Tim (Justice Smith) may be the only person in the world who doesn’t love Pokémon; in fact, he rejects them. When he learns that his detective dad was killed in a suspicious crash, he’s forced to join forces with Pokémon Pikachu (Ryan Reynolds), the only creature who can help him crack the case.
For those who have somehow missed out on the games, cartoons, trading cards, beach towels etc, Pokémon are (usually cute) creatures that wander around with their owners, who sometimes keep them in balls, which they throw at them to catch them (don’t worry, Pokémon are okay with this). They have special powers and can be forced to battle each other (they’re okay with that too). The only thing they can say is their own names, like Groot (Groot is not a Pokémon, but could be). They come in unending variety and people collect them. This probably hasn’t helped. All you really need to know to enjoy, if not entirely understand, Pokémon Detective Pikachu is that they’re cartoony sidekicks, and one of them sounds like Ryan Reynolds doing a less saucy, equally sassy version of Deadpool.
This is not the first Pokémon film to be released — there are already 19 animated movies — but it’s the first one made for uninitiated audiences. It aims to put everyone on the same page by opening with a brand-new character. Tim, played with awkward charm by Justice Smith, is a 21-year-old insurance drone who has lost both his parents. His mother died when he was very young and, he learns at the film’s outset, his detective father was killed in a suspicious accident. The only thing that survived was his father’s Pokémon assistant, Pikachu, who has lost his memory but wants Tim to help him find out what caused his dad’s accident. Bizarrely, Tim can understand everything Pikachu says (in the voice of Ryan Reynolds), even though Pokémon can’t speak. Tim overcomes his dislike of Pokémon, the reasons for which become clear later, to join Pikachu on his mission.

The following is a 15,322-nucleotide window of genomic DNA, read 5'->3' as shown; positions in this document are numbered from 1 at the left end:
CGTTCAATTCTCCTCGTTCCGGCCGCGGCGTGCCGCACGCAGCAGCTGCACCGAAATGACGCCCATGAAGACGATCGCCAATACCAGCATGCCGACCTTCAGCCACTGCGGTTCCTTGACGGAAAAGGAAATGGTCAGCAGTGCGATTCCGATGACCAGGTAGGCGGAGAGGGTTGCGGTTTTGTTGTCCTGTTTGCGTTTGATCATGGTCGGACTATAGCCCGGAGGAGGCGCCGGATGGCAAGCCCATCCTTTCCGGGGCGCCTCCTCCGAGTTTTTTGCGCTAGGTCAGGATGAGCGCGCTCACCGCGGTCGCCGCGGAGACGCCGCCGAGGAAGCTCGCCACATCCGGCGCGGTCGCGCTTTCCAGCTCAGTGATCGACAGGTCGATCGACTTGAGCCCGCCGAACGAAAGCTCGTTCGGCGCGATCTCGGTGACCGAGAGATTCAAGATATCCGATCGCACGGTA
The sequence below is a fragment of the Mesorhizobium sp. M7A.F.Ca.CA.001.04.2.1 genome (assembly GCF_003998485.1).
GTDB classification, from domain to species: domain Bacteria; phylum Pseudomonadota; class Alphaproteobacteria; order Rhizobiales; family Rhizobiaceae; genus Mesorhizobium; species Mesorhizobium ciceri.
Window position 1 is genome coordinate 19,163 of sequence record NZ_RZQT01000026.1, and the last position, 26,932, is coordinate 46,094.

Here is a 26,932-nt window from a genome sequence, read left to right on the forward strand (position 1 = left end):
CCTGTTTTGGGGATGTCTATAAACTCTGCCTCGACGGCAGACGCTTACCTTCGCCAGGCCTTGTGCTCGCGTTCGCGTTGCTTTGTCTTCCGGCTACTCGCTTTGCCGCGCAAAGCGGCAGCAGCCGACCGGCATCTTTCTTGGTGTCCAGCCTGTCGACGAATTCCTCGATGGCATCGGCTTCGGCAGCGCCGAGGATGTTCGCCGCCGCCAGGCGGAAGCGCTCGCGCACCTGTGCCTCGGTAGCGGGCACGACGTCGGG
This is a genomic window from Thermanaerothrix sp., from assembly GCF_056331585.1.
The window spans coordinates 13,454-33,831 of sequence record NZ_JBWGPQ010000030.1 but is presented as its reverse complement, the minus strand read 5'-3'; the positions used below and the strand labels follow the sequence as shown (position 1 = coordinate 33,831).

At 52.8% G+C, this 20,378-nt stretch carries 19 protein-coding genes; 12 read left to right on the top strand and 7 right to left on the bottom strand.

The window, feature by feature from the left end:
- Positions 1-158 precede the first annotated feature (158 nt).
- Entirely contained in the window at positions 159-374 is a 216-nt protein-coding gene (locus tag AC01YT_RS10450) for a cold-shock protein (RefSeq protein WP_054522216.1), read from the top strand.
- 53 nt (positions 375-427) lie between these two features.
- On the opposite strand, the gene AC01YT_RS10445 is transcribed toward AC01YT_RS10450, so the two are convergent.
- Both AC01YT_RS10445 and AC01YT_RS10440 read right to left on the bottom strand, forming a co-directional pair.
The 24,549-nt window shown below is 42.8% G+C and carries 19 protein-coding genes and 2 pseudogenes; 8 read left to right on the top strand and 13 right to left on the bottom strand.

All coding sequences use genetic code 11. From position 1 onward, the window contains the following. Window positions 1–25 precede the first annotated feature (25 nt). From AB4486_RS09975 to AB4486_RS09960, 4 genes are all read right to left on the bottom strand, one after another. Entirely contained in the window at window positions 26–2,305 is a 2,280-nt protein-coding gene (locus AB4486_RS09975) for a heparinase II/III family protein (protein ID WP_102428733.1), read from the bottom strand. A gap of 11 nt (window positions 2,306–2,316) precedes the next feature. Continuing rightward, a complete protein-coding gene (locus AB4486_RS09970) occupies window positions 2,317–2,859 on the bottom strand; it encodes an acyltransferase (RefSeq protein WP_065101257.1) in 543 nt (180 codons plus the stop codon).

"As a buddy comedy it's heaps of fun."
In terms of plotting, Detective Pikachu is pretty shoddy. It doesn’t very clearly establish the rules of Pokémon in the human world (if you don’t know your Mewtwo from your Mew, then good luck with the finer details) and the storytelling is so ham-fisted that approximately every 20 minutes there will be a long dialogue scene in which a character will monologue about what’s happening and what will happen next. However, as a buddy comedy it is heaps of fun.
Whoever decided that the film needed Ryan Reynolds deserves an enormous pay rise. His voice coming out of a little fluffy hamster-y thing is innately amusing, but his lines are also sharp, silly and knowing. The odd-couple riffing between him and Smith produces some scenes of surreal comic excellence — especially one in which they interrogate a mime Pokémon, which has a joltingly dark punchline. It bears some comparison with The Lego Movie. While it’s not the work of genius that is, it finds success in the same approach: instead of being drily reverent to the multi-billion dollar product that inspired it, it’s confident that it’s so beloved that it can make relentless, affectionate fun of it, with the help of a small, yellow, snarky idiot.